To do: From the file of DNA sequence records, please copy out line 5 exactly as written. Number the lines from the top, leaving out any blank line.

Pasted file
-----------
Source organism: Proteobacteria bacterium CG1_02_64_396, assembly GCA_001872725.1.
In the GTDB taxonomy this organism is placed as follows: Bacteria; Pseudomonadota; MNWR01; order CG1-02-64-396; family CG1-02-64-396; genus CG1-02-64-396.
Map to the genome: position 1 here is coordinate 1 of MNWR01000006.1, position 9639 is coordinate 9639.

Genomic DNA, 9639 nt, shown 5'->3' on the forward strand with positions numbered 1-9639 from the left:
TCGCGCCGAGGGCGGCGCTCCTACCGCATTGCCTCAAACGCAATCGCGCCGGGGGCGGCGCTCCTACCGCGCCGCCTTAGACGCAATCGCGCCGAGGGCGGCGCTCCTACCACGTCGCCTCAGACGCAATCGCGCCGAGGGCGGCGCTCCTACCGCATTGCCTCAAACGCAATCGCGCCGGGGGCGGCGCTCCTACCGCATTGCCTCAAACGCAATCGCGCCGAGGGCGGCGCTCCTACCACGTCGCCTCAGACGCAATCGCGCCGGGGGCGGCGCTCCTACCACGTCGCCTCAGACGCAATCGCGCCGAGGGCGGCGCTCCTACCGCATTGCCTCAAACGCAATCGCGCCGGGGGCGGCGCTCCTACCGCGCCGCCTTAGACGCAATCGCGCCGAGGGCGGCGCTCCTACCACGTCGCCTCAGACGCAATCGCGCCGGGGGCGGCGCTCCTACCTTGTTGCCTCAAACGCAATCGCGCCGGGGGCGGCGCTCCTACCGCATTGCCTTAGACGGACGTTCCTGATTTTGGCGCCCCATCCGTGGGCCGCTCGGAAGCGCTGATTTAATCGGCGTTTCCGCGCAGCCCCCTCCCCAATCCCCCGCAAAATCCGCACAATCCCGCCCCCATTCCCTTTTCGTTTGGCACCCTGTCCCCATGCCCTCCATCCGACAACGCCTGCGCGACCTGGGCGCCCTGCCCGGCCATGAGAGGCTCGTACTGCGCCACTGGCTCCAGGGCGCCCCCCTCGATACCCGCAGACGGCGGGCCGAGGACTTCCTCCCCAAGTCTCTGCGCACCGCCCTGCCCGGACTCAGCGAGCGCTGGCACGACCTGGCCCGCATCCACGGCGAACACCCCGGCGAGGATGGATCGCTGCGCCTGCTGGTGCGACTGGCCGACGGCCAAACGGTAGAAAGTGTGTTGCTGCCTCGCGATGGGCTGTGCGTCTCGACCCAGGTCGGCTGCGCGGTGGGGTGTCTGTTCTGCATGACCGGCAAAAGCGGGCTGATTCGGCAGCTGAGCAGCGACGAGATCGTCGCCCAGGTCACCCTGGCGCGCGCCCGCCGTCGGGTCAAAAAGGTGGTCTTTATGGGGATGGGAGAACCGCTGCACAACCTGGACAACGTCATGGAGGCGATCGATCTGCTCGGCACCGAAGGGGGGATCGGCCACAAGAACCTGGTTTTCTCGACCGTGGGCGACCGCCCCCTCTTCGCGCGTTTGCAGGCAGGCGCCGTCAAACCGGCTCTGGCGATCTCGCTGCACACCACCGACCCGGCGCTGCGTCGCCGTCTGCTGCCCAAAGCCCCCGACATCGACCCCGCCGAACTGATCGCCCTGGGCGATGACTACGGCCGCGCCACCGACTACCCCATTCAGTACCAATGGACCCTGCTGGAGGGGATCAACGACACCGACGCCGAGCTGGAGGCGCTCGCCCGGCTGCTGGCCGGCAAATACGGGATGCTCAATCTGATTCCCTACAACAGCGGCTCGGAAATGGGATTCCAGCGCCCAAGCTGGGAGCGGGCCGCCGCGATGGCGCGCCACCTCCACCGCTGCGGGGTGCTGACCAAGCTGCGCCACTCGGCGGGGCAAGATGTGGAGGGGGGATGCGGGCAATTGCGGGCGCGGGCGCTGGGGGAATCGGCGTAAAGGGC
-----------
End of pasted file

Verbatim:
TCGCGCCGAGGGCGGCGCTCCTACCGCATTGCCTCAAACGCAATCGCGCCGGGGGCGGCGCTCCTACCGCGCCGCCTTAGACGCAATCGCGCCGAGGGCGGCGCTCCTACCACGTCGCCTCAGACGCAATCGCGCCGAGGGCGGCGCTCCTACCGCATTGCCTCAAACGCAATCGCGCCGGGGGCGGCGCTCCTACCGCATTGCCTCAAACGCAATCGCGCCGAGGGCGGCGCTCCTACCACGTCGCCTCAGACGCAATCGCGCCGGGGGCGGCGCTCCTACCACGTCGCCTCAGACGCAATCGCGCCGAGGGCGGCGCTCCTACCGCATTGCCTCAAACGCAATCGCGCCGGGGGCGGCGCTCCTACCGCGCCGCCTTAGACGCAATCGCGCCGAGGGCGGCGCTCCTACCACGTCGCCTCAGACGCAATCGCGCCGGGGGCGGCGCTCCTACCTTGTTGCCTCAAACGCAATCGCGCCGGGGGCGGCGCTCCTACCGCATTGCCTTAGACGGACGTTCCTGATTTTGGCGCCCCATCCGTGGGCCGCTCGGAAGCGCTGATTTAATCGGCGTTTCCGCGCAGCCCCCTCCCCAATCCCCCGCAAAATCCGCACAATCCCGCCCCCATTCCCTTTTCGTTTGGCACCCTGTCCCCATGCCCTCCATCCGACAACGCCTGCGCGACCTGGGCGCCCTGCCCGGCCATGAGAGGCTCGTACTGCGCCACTGGCTCCAGGGCGCCCCCCTCGATACCCGCAGACGGCGGGCCGAGGACTTCCTCCCCAAGTCTCTGCGCACCGCCCTGCCCGGACTCAGCGAGCGCTGGCACGACCTGGCCCGCATCCACGGCGAACACCCCGGCGAGGATGGATCGCTGCGCCTGCTGGTGCGACTGGCCGACGGCCAAACGGTAGAAAGTGTGTTGCTGCCTCGCGATGGGCTGTGCGTCTCGACCCAGGTCGGCTGCGCGGTGGGGTGTCTGTTCTGCATGACCGGCAAAAGCGGGCTGATTCGGCAGCTGAGCAGCGACGAGATCGTCGCCCAGGTCACCCTGGCGCGCGCCCGCCGTCGGGTCAAAAAGGTGGTCTTTATGGGGATGGGAGAACCGCTGCACAACCTGGACAACGTCATGGAGGCGATCGATCTGCTCGGCACCGAAGGGGGGATCGGCCACAAGAACCTGGTTTTCTCGACCGTGGGCGACCGCCCCCTCTTCGCGCGTTTGCAGGCAGGCGCCGTCAAACCGGCTCTGGCGATCTCGCTGCACACCACCGACCCGGCGCTGCGTCGCCGTCTGCTGCCCAAAGCCCCCGACATCGACCCCGCCGAACTGATCGCCCTGGGCGATGACTACGGCCGCGCCACCGACTACCCCATTCAGTACCAATGGACCCTGCTGGAGGGGATCAACGACACCGACGCCGAGCTGGAGGCGCTCGCCCGGCTGCTGGCCGGCAAATACGGGATGCTCAATCTGATTCCCTACAACAGCGGCTCGGAAATGGGATTCCAGCGCCCAAGCTGGGAGCGGGCCGCCGCGATGGCGCGCCACCTCCACCGCTGCGGGGTGCTGACCAAGCTGCGCCACTCGGCGGGGCAAGATGTGGAGGGGGGATGCGGGCAATTGCGGGCGCGGGCGCTGGGGGAATCGGCGTAAAGGGC